[Dixielandjazz] Transcribing Solos

Bill Haesler bhaesler at bigpond.net.au
Tue Sep 26 16:52:01 PDT 2006

> Craig I. Johnson at civanj at adelphia.net wrote: (polite snip)
>> I love Louis' ability at times to really swing with a paucity of notes. Far
> better than other, frequently more "modern" > players who overwhelm their
> solos with far too many notes  Practicing his solos has improved my own
> ideas of how 
>> fewer notes do the trick.
> Not only that, but Louis' ability to swing from his earliest recorded works
> even when the band doesn't. Note how he varies his own "time" with
> instrumental and vocal passages. That is hard to write out, but easy to
> "hear". That time variation is an integral part of swinging (IMO) and a
> reason a band needs a metronome rhythm section like the one Basie had. They
> enable the other players to play around the beat which creates swing if done
> in that relaxed manner Artie Shaw spoke about.
>> Bix Beiderbecke ( and for that matter, early Red Nichols) included fairly
> intellectual things in his (their) solos --
>> especially Bix's use of advancedharmony and 12-tone scales. These are useful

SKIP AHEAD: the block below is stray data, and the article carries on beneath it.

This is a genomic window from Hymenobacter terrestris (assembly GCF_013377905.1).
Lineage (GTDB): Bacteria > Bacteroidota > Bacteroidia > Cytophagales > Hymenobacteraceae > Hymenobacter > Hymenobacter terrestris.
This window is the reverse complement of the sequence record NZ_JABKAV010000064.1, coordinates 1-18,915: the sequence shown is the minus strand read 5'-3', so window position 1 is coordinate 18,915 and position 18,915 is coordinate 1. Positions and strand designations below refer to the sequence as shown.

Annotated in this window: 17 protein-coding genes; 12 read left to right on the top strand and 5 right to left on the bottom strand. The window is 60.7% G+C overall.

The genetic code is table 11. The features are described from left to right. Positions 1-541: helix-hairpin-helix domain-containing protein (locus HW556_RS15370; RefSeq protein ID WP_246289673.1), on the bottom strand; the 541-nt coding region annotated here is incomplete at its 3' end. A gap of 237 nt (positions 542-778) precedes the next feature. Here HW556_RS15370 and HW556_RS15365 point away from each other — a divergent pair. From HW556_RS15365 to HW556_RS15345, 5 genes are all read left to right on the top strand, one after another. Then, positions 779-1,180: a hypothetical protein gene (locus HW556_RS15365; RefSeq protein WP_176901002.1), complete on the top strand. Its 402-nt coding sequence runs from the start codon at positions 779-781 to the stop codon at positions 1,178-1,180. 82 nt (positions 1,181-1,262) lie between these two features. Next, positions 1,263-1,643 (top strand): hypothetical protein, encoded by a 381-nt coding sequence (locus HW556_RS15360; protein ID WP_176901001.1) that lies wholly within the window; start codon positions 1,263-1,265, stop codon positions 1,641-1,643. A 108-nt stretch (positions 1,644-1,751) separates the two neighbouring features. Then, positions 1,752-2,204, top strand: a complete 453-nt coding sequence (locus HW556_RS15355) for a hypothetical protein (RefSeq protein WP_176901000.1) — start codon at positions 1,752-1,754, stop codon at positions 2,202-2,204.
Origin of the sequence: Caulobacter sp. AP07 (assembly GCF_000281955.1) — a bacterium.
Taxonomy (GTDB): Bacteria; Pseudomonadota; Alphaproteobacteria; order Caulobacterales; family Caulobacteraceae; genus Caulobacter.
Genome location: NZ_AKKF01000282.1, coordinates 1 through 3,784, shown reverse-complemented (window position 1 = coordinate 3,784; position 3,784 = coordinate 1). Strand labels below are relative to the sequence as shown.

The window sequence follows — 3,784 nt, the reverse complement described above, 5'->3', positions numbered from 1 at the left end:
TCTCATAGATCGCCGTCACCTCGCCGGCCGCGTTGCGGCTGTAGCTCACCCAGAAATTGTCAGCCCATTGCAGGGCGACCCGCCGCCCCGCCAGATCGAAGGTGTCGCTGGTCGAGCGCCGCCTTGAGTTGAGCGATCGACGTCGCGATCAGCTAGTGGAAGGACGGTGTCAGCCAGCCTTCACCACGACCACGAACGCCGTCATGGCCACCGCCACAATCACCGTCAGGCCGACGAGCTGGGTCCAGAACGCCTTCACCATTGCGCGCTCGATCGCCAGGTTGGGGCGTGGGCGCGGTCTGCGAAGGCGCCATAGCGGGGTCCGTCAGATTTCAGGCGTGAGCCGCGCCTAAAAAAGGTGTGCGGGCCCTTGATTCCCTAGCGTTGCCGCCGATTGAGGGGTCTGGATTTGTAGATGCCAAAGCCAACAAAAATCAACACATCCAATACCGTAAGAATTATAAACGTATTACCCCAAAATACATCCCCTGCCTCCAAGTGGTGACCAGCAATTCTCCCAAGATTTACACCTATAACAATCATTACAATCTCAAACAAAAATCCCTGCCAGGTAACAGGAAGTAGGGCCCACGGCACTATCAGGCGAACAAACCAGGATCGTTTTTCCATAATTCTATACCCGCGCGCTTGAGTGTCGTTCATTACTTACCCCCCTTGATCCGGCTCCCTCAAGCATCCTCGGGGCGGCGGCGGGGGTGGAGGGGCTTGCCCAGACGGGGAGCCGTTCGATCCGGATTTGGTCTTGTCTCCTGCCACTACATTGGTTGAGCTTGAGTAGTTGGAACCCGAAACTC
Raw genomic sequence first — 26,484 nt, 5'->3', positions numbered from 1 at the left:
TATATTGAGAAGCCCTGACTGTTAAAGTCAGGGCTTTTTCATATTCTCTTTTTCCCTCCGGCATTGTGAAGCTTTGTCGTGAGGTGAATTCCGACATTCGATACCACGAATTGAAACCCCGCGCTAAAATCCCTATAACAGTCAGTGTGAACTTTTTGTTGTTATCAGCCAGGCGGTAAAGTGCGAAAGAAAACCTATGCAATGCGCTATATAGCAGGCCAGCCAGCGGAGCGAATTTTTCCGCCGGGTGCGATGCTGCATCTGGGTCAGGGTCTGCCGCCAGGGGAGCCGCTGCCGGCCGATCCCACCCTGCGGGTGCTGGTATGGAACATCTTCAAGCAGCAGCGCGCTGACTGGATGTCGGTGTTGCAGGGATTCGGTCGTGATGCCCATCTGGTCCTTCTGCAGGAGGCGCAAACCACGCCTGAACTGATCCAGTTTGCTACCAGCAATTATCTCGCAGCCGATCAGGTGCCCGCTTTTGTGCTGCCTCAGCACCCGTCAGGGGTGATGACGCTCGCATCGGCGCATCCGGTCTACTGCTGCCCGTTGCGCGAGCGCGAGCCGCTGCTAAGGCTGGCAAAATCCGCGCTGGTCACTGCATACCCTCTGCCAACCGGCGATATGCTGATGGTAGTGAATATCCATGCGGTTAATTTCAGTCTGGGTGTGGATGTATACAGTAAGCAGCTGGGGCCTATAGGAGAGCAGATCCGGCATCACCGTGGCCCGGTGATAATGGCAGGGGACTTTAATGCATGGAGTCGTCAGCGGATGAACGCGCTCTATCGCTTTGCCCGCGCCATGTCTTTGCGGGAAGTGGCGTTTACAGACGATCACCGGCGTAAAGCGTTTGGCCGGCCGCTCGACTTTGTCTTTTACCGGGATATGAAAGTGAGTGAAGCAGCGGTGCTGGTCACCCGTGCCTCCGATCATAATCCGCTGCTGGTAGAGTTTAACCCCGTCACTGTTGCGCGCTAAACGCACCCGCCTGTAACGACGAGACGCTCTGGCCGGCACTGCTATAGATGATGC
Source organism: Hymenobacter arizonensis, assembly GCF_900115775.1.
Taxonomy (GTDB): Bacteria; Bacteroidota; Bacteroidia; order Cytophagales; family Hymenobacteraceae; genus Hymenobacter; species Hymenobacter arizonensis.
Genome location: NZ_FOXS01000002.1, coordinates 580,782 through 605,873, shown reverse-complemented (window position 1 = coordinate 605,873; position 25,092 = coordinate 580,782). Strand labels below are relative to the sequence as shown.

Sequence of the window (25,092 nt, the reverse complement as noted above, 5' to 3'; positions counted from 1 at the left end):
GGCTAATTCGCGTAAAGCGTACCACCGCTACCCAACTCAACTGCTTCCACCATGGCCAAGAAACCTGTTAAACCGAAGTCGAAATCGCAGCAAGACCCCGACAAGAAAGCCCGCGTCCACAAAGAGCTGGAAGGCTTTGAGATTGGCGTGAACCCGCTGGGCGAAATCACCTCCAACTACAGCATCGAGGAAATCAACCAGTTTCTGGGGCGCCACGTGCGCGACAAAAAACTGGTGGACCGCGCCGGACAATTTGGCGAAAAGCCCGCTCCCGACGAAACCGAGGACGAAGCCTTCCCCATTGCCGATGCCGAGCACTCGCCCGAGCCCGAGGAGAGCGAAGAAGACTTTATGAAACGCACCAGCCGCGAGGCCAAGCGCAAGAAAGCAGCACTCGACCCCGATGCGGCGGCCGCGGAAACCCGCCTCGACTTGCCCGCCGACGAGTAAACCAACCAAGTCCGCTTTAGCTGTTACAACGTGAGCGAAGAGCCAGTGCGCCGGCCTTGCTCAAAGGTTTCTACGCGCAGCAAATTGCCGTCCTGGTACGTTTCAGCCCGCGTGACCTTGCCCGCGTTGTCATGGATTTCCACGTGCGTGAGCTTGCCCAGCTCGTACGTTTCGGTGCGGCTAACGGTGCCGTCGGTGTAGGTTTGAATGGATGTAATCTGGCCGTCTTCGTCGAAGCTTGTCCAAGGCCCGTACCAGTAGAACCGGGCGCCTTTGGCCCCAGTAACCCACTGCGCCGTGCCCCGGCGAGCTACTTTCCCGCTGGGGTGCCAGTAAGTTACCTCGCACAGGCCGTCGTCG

> for me to expand my  concepts of
>> what fits harmonically, though I may never repeat what I play of his actual
> solos in tunes he recorded, yet it allows
>> me a Bixish interpretation of my own. (Exception: I'll play I'm Coming
> Virginia close to what he did - I concicer it a
>> beautiful interpretation (besides my trumpet teacher taught it to me as the
> very first jazz-style song/solo that i ever
>> played. That man "Dick Naylor" used as his theme song Bunny Berigan's "I
>> Can't
> Get Started" complete with the
>> high ending note at the end. I never ceased to be thrilled hearing that from
> either him or Berigan. - It kills me that I
>> can reliably play the note right below it, but can never count on my hitting
> that one reliably more than once it 15
>> tries. That in itself is worth practicing his solo.
> And regarding "I Can't Get Started"; You might listen to Dizzy Gillespie's
record of it.. Stunning and, according to its composer, his favorite version.
Certainly some interesting comparisons to be made there.<

Dear Steve,
If you mean the version made in New York on 9 Jan 1945 for Epic with
Dizzy Gillespie, t; Trummy Young, tb; Don Byas, ts; Clyde Hart, p; Oscar
Pettiford, sb; Shelly Manne, d; then I have to agree with you.
Based on your comment I dug it out for another, long overdue, listen.
Playing it now.
I'd almost forgotten about it.
But which composer?
Vernon Duke, music or Ira Gershwin, lyrics.
Kind regards,


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